Historically, the format of financial statements has varied from one country to another. Recently, due to the attractiveness of their capital markets, the strength of their accounting professions and the influence of their institutional investors, Anglo-American countries have seen the impact of their accounting practices on other nations increase steadily, even influencing the actual format of financial statements. Given that French accounting regulations allow a certain degree of choice in consolidated balance sheet format ('by nature' or 'by term') and income statement format ('by nature' or 'by function'), this study examines a sample of 199 large French listed firms in an attempt to understand why some of these firms do not use the traditional French formats ('by nature' for the balance sheet and 'by nature' for the income statement), instead preferring Anglo-American practices ('by term' format for the balance sheet and 'by function' format for the income statement). We first analyze the balance sheet and income statement formats separately using a logit model, then combine the two and enrich the research design with a generalized ordered logit model and a multinomial logit regression. Our results confirm that the major driving factor behind the adoption of one or two alternative formats is the firm's degree of internationalization, not only financial (auditor type, foreign listing and the decision to apply alternative accounting standards) but also commercial (company size and the internationalization of sales).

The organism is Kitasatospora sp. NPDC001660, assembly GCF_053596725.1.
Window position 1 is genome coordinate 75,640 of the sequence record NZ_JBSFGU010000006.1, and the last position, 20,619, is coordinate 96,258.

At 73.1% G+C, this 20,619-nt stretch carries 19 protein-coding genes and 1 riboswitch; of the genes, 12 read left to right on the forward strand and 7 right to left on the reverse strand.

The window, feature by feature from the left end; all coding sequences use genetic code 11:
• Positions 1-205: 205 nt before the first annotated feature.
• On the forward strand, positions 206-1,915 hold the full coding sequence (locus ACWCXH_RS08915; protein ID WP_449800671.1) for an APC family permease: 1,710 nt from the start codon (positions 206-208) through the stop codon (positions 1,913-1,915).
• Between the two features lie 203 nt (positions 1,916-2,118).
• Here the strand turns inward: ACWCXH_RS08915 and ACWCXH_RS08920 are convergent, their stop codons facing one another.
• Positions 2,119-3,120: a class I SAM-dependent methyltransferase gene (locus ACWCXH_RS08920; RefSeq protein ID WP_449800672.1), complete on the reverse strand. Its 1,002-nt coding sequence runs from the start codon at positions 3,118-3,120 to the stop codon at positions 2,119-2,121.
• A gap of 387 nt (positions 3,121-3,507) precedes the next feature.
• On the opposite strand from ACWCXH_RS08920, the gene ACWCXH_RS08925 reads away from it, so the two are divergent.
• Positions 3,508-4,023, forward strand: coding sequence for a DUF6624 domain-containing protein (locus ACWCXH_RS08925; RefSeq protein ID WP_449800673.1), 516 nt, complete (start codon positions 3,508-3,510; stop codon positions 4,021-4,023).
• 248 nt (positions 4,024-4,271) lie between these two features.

|Publication status||Published - 1 Jan 2005|